As expected, Microsoft on Tuesday began letting users of Office 2007 download Service Pack 2, marking a milestone in the company’s document format battles with governments and other vendors.
Office 2007 SP2 includes support for the OpenDocument Format, an open standard backed by many companies including IBM and Sun Microsystems but initially resisted by Microsoft.
Customers who download the service pack will be able to save documents in ODF and Adobe Systems’ PDF, just like they would any current supported file format in Office. They can also set ODF as the default file format. Previously, people could use ODF through a separate plug-in that translates Office documents to ODF and vice versa.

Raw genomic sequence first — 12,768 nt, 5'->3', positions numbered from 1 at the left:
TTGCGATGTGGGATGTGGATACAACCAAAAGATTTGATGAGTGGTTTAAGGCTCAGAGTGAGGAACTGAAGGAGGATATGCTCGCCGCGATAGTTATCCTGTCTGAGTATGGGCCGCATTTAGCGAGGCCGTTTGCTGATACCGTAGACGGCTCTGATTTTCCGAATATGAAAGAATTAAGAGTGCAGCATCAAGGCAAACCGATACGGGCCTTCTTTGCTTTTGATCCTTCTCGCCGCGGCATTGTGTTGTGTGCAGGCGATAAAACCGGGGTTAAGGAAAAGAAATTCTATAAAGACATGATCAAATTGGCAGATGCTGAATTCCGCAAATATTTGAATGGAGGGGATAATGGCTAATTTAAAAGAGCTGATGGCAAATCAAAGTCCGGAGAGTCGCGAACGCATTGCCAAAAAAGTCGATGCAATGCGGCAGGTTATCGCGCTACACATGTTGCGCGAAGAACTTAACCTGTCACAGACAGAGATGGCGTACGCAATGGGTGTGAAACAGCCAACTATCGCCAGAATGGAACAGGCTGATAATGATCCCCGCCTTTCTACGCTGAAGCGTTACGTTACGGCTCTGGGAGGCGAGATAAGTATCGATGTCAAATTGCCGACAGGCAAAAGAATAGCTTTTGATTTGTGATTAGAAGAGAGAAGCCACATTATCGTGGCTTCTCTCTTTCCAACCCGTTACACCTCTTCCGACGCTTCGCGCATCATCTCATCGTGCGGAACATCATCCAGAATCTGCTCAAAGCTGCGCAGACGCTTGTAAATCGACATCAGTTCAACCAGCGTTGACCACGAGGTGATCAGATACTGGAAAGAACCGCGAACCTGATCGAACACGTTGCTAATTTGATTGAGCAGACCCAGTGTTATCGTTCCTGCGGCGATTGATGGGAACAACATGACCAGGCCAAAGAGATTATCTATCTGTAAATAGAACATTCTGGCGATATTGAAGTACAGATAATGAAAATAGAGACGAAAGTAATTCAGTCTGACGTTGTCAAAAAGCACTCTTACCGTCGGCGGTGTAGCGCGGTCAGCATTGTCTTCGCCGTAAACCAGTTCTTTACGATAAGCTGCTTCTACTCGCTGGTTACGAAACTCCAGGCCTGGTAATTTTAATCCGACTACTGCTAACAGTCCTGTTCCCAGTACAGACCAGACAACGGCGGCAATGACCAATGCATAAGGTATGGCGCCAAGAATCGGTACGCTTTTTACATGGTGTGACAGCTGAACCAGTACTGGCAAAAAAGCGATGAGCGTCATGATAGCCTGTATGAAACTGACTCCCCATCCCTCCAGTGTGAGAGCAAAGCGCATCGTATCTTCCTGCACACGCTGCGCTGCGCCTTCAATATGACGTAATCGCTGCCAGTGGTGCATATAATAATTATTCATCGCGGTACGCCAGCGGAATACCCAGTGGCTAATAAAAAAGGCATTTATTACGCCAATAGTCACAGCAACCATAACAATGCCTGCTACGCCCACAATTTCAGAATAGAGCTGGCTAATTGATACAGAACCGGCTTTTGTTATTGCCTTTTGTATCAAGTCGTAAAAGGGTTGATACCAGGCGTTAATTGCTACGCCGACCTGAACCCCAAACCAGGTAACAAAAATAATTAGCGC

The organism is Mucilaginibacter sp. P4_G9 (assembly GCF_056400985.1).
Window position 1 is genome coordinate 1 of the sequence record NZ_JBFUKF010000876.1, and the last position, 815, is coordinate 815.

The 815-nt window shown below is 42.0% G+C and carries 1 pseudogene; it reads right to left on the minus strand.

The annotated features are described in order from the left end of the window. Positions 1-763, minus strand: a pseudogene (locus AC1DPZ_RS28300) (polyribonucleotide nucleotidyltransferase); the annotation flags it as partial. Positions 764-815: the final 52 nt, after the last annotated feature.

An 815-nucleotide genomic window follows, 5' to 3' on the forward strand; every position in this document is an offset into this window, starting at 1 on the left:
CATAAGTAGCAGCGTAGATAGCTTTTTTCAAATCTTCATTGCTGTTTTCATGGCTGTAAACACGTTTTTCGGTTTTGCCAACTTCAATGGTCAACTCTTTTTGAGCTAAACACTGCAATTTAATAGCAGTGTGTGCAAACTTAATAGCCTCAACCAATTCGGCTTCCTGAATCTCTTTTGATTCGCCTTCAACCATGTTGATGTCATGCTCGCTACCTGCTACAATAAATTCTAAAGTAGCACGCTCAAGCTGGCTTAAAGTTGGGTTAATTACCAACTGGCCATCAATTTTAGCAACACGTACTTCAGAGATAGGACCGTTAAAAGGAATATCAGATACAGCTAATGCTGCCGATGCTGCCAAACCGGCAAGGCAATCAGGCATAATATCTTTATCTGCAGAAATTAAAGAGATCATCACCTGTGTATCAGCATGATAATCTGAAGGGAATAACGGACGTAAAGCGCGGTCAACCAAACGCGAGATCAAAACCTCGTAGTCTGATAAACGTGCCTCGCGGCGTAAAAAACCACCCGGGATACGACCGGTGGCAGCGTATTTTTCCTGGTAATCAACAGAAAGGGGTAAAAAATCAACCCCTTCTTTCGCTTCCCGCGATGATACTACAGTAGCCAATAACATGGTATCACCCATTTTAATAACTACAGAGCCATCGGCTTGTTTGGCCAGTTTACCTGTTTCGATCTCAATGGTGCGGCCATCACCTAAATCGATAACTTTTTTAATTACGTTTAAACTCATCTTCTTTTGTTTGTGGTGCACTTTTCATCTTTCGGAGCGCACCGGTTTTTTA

Soon after ODF was approved as a standard in 2006, Microsoft created its own competitive file format, Office Open XML, for Office 2007. OOXML was later ratified by a standards organization. But the creation of a separate, competitive standard angered ODF supporters.
Microsoft’s lack of native support for ODF may have also been behind fines from the European Commission, which pushed Microsoft to support interoperability with other companies’ products.
Office 2007 SP2 will also natively support PDF. Adobe initially opposed Microsoft’s decision to add PDF to Office, but has since made PDF an open standard.
Microsoft won’t support the standardized version of its own OOXML until Office 14, expected to be released next year.